Please Note: This article is written for users of the following Microsoft Word versions: 97, 2000, 2002, and 2003. If you are using a later version (Word 2007 or later), this tip may not work for you. For a version of this tip written specifically for later versions of Word, click here: Getting Rid of Many Hyperlinks.

Getting Rid of Many Hyperlinks

by Allen Wyatt
(last updated June 23, 2018)

Do you create documents by pasting information that was copied from the Internet? This is not unusual for some people, as there is quite a bit of public-domain information that can be copied from the Internet. When you paste your information into a document, you may notice that there are quite a few hyperlinks in your documents. What if you want to get rid of those hyperlinks?

There are several ways you can approach this problem. One of the easiest ways is to simply change how you paste your information. If you do a simply Ctrl+V to paste, then Word tries to retain as much of the formatting and other attributes of the original text as it can, including hyperlinks. (This is not to say that hyperlinks are strictly formatting; they are not. They are really fields—but more on that in a moment.)

Instead of pasting using Ctrl+V, use Paste Special to paste Unformatted Text (Edit | Paste Special). Word then inserts the information as plain text, without any formatting. It also does not make hyperlinks active in the document. After pasting in this method, you can proceed to format the text as you want.

Another solution is to convert all the hyperlinks to regular text. After doing your paste, press Ctrl+A to select the entire document, and then press Ctrl+Shift+F9. As was mentioned earlier, hyperlinks are implemented through the use of fields. If you press Ctrl+Shift+F9, then any selected fields are converted to their results, and the fields are removed. Thus, the hyperlinks are removed.

There are two drawbacks to this approach. First, not only are the hyperlinks removed, but so are all the other fields in your document. (If you have other fields, you should understand that they will be affected, as well.) The second drawback is that the formatting of your hyperlinks is still there—they show as blue and underlined.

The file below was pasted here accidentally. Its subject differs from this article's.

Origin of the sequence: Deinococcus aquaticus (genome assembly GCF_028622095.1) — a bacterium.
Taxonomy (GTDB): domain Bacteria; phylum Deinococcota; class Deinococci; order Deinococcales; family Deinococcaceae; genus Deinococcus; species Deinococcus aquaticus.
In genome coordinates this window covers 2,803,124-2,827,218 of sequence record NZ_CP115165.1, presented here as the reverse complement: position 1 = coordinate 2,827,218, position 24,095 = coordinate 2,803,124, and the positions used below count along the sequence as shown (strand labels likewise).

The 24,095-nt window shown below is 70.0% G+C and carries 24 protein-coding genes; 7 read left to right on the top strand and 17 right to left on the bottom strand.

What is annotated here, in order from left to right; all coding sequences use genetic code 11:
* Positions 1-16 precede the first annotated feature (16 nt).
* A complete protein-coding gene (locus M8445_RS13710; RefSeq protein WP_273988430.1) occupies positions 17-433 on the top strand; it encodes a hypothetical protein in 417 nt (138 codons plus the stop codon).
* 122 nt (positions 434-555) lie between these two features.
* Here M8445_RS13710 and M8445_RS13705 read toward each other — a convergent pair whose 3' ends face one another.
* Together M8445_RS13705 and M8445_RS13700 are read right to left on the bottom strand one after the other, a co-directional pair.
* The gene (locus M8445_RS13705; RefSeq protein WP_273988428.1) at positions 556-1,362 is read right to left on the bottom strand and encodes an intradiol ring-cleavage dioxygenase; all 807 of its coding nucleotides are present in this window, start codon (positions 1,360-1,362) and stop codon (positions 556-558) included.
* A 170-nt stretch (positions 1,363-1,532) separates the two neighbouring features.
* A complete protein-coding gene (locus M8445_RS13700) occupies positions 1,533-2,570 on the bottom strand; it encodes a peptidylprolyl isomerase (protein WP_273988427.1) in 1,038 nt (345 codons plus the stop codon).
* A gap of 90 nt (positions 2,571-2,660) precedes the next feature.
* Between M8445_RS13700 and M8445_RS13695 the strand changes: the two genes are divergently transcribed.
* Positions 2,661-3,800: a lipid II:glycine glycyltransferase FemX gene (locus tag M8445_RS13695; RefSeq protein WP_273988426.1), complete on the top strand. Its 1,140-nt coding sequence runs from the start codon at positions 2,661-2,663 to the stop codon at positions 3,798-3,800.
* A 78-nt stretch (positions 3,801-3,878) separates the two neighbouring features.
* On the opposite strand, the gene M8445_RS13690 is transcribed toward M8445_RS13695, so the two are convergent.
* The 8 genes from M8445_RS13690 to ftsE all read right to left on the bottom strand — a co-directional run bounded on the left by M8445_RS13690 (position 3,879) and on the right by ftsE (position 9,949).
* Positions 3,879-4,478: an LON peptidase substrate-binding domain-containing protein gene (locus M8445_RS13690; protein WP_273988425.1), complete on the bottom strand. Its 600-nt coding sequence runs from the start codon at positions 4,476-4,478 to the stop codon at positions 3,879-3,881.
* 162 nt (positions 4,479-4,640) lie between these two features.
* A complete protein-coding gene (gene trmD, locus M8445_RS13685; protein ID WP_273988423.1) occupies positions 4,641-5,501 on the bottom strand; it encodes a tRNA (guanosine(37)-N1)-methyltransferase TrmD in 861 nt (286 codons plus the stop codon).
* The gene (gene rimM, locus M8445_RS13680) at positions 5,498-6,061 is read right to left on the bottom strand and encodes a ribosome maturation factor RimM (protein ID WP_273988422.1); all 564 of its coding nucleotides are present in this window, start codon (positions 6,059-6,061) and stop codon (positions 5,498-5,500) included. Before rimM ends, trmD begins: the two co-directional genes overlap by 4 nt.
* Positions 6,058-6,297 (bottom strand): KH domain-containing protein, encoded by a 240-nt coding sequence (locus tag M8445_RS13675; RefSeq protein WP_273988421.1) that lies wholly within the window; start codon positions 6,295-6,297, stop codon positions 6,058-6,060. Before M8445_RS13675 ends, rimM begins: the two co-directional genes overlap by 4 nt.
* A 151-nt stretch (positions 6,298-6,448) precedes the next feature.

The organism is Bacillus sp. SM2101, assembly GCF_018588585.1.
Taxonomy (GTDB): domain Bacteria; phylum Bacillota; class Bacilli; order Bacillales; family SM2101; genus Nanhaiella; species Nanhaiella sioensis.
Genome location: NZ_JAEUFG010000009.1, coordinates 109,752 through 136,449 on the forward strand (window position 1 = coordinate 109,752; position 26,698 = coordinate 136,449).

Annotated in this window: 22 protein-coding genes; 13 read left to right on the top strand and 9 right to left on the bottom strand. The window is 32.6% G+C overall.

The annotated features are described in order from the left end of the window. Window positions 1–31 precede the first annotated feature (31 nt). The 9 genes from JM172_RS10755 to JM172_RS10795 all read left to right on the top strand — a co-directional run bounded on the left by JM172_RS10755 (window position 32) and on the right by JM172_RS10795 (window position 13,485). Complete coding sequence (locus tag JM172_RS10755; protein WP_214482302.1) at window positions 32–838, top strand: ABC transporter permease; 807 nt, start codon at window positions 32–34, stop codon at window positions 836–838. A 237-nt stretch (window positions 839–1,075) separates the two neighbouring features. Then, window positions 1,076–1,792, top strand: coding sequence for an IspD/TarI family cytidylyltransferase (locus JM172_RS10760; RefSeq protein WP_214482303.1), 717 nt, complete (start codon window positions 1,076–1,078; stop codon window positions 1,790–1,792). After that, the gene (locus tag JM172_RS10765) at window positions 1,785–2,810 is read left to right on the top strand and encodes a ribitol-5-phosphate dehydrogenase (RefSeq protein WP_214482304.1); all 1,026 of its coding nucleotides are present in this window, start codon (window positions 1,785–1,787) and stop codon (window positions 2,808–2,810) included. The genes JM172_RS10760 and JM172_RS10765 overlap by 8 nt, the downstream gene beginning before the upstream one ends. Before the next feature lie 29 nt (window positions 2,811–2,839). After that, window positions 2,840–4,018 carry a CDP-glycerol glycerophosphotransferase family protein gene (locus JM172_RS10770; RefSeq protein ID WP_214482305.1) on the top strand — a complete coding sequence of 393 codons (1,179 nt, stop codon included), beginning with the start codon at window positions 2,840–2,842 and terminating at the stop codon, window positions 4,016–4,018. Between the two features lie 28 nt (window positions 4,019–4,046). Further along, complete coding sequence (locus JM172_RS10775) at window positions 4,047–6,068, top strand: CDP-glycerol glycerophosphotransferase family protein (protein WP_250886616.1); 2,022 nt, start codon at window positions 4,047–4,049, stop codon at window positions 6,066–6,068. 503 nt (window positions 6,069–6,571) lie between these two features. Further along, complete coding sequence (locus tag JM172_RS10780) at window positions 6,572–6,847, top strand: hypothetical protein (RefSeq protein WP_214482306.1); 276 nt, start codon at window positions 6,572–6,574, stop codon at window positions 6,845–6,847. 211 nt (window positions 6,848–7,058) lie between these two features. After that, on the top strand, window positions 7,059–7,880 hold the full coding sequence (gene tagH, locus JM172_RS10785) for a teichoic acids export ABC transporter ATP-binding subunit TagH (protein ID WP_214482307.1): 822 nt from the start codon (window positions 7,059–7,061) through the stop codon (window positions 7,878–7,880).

The first drawback is easy to compensate for, provided you don't mind using a macro. The following macro quickly removes all hyperlinks in a document, without affecting any other fields:

Sub KillLinks()
    Do Until ActiveDocument.Hyperlinks.Count = 0
        ActiveDocument.Hyperlinks(1).Delete
    Loop
End Sub

Even after running the macro, the formatting issue still remains—they hyperlinks are formatted as blue and underlined. You can get rid of the formatting by using the Find and Replace feature of Word, but how you use it depends on how the hyperlinks were created.

When you are typing in a document and you type some sort of recognizable electronic address (an e-mail address or a URL), Word automatically formats the address using the Hyperlink style. In that case, you can search for any text using the Hyperlink style, and replace it without the Hyperlink style. (Remember—this doesn't remove the hyperlink, just the Hyperlink style.)

When you paste information in a document, the hyperlinks are formatted differently; Word doesn't use styles to format them. Instead, it formats the hyperlinks explicitly as blue and underlined. In this case, you need to search explicitly for blue and underlined text and replace it with text that is not blue and not underlined.

Note:

If you would like to know how to use the macros described on this page (or on any other page on the WordTips sites), I've prepared a special page that includes helpful information. Click here to open that special page in a new browser tab.

WordTips is your source for cost-effective Microsoft Word training. (Microsoft Word is the most popular word processing software in the world.) This tip (3845) applies to Microsoft Word 97, 2000, 2002, and 2003. You can find a version of this tip for the ribbon interface of Word (Word 2007 and later) here: Getting Rid of Many Hyperlinks.

Author Bio

Allen Wyatt

With more than 50 non-fiction books and numerous magazine articles to his credit, Allen Wyatt is an internationally recognized author. He is president of Sharon Parq Associates, a computer and publishing services company. ...

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